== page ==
Are the banks smart?

I see lots ot houses that look to be in fair condition to the untrained eye that have probably been inspected 5 or 6 times and actually need over $40k in repairs.

Are the banks just waiting for an unsavvy person to come along since they do not have to disclose anything?

Most of these seem priced around the range where you would have zero equity even after putting in the $40k so you gain nothing for taking on a huge risk and labor to hire contractors to make the repairs.

The low price is attracting all sorts of buyers, luckily they are getting inspections.

Keep the foreclosures coming and not selling.

I have done many of these and presented the client with the results. Many times, and especially with young couples who have watched too much “This Old House”, they just go ahead and buy the places. I even ran into a lot of “less-than-professional” contractors who convince these buyers that the repairs will cost way less than I believe they will. I have also had many past clients call me back, months or a year later, and complain about the work these clowns did for them. Kinda sad when you have to explain to the client that the $40K they just put into a 3 flat, for cosmetics, was a waste of money and there are still $50K worth of structural and infrastructure work to be done. Kinda like telling peiople that they have cancer.

As Barnum said, “There is a sucker board every minute”.

The problem is, and what the banks want to have everyone believe, is that the only houses out there that are “deals” are the forclosures. Problem is, around here, that there are only about 5 agents who handle all the forclosures, and they notify their rich “invenstor” clients when they come on the market, but before they get listed. This leaves only the “less than standard” properties out there, and there are always some “sparkle in their eyes”, wild-eyed and inexperienced people out there who want to believe that this pile is really one of gold.

At least that’s the situation around here.

So if someone gets it inspected and sends a list of problems to the owner( bank) would they not have to disclose the problems once notified .?

Banks are not, (and normally do not), required to disclose anything! They are exempt from disclosure laws.

Around here, the listing agents don’t look at the report, don’t negotiate and never learn what the inspection found, therefore they don’t have to disclose what they don’t know.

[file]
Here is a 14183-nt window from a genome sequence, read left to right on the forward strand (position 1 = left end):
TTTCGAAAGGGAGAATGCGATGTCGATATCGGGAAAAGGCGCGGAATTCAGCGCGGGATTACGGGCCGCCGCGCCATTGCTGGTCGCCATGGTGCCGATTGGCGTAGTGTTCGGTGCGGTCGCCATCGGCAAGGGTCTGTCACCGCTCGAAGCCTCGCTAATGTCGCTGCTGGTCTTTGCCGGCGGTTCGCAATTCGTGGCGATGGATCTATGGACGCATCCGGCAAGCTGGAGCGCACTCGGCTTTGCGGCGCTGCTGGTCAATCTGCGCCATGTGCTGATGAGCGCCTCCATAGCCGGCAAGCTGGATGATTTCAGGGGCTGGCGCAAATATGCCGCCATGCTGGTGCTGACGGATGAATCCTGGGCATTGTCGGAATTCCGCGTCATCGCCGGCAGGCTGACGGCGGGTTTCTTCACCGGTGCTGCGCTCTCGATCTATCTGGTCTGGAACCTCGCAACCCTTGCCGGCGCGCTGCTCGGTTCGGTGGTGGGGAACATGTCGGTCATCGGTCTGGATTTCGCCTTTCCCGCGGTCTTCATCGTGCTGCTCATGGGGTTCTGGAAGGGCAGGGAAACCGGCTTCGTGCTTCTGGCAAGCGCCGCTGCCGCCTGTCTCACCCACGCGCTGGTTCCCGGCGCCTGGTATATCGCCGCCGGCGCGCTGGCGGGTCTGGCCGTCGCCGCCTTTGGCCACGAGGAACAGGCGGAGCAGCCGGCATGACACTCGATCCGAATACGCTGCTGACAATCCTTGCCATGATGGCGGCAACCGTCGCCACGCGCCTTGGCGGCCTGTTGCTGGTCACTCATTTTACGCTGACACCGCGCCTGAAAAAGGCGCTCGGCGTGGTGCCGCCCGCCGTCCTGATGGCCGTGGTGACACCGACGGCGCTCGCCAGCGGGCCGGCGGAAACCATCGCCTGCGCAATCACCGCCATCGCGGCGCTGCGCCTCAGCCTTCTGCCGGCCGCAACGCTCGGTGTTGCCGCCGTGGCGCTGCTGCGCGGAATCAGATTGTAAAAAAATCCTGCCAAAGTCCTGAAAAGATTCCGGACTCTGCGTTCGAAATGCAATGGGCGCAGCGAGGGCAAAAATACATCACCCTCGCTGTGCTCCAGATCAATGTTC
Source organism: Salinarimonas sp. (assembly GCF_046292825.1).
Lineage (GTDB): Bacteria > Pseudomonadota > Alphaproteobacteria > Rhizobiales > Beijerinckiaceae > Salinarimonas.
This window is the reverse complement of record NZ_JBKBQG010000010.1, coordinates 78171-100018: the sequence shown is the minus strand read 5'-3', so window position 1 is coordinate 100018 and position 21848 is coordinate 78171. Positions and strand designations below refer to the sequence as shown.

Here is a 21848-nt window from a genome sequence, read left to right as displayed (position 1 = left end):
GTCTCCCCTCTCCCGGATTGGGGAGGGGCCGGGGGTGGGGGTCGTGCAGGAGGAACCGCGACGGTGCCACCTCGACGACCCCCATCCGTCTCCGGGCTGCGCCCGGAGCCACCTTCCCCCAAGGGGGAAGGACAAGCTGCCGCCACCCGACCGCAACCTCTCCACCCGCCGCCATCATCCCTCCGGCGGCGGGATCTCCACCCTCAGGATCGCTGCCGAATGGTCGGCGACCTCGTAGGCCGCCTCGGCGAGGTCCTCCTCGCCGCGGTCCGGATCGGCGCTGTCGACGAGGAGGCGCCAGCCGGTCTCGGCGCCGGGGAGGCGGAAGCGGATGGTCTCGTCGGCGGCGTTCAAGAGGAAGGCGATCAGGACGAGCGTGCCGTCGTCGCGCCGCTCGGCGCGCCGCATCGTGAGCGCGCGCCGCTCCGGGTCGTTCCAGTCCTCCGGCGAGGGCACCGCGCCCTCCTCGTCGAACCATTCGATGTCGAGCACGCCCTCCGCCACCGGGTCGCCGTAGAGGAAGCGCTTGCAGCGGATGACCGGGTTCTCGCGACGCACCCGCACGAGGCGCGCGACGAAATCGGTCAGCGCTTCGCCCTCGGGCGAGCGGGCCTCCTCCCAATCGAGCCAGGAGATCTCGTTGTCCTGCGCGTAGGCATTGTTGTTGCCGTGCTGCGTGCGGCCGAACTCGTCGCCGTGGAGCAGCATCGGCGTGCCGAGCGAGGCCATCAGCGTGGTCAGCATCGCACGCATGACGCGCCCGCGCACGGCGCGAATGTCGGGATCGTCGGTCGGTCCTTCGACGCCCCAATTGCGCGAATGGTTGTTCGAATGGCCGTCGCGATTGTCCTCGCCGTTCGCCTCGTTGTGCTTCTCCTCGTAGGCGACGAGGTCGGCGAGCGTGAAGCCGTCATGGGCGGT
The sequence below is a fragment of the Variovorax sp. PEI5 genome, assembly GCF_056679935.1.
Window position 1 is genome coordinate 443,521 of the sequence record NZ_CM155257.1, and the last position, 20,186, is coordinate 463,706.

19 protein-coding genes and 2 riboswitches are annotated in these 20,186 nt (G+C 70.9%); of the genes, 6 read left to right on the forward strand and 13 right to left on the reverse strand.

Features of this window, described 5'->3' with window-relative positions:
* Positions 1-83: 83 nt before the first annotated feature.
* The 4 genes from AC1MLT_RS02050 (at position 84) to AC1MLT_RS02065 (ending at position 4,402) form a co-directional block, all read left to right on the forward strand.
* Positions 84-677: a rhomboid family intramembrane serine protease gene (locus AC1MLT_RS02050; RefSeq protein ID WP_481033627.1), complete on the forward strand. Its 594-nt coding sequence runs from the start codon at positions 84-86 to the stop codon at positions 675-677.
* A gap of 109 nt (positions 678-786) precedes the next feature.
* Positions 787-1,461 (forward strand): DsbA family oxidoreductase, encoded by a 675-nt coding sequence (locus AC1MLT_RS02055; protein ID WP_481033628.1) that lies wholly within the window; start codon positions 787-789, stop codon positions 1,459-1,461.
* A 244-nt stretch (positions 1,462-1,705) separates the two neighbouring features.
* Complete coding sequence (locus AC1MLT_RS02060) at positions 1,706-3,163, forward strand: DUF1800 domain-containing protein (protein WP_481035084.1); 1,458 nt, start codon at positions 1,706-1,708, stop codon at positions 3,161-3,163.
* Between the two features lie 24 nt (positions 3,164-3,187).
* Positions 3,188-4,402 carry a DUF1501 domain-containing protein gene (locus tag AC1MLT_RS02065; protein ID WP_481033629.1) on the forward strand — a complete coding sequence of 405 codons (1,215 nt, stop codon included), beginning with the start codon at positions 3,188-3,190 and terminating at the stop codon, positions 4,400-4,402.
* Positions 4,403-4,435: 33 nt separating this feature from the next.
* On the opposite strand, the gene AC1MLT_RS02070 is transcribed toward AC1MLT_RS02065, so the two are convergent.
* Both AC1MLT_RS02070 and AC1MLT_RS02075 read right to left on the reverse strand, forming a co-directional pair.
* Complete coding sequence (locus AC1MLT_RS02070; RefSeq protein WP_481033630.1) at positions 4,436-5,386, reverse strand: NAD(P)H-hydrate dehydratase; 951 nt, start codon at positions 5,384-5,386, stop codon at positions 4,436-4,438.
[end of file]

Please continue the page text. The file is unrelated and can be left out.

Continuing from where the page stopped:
These places are sold, “as is”, and the so-called “disclosure” rules are gotten around this way.

Rules only work when dealing with ethical and honest people.

Mr Decker, got that right… “as is where is” seems to be the rule of the day and “the bank” is somebody that may or may not exist on the other end of a fax. I did one that was actually in pretty good shape, a really good price, “as is”, offer in good faith by the buyer, then the offer was withdrawn after more than 60 days of “the bank” not being able to find anyone that could sign the deal. Amazing but routine these days.

  1. It’s Will, not Mr. Decker, just so you know.
  2. I find, many times, that banks do not have a clue how to buy, sell, manage or deal with maintenance of residential (or commercial) property. Therefore, if the property stands vacant for more than 2 years, and is in a “mixed” climate, it falls to s**t.
  3. I find, also many times, that the bank thinks it will sell for one price, the buyer enters into a contract, the inspection finds it is a pretty good property, cost and condition wise, then the bank sits on the deal for a month and backs out. Then, funny to see, the property goes back on the market for 5 - 10 K more selling price. I wonder why that is? :mrgreen:

Hope this helps;

Sellers are required to Disclose known material defects.

Does it always happen? No.

Will there be Disclosure Lawsuits on Bank owned homes, I would bet yes.

Banks are clueless when it comes to home sales. All they see is money. Thing is that they think they are smart to sit on these forclosed homes for months waiting for the market to return. With lack of maintenance and no utilities, most are falling into poor health. I have heard that some banks are “selling” some homes to other banks, and reporting the home “sale”, inflating home sale figures. And, it is the banks and the investors that are holding back lending money to the honest buyers. Go figure.

In this area, there are about 5 agents who are handling about 90% of the forclosures. The bank pays then $400 per property (as the banks release them for sale) and all they do is list them on the MLS and field phone calls from other agents to see the property. The listing agents will never actually attend the inspection or do stuff like have the utilities turned on.

In this way, they are insulating themselves, and the banks, from actually ever finding out anothing that would have to be disclosed.

I have done a number of inspections, for local municipalities, who wanted a report as to the condition of such properties. Many turn to mold farms and the villages want an independent report so that they can have the courts order the houses torn down. 3-4 year old McMansions, never sold, and they are now being torn down.

It’s an intersting market, all right.

Are the banks smart? Here is a short story. Talking to an insurance person. 2008 a home basement flooded with sewage back-up. Homeowner thought he could pump out and clean himself. Did not submit insurance claim. The bank foreclosed on property recently 2011. A local home inspector inspected home for bank. Inspector detected mold in basement. Bottom line. Bank looked in to the foreclosed owners insurance from 2008. Bingo. Insurance paid the bank $10,000.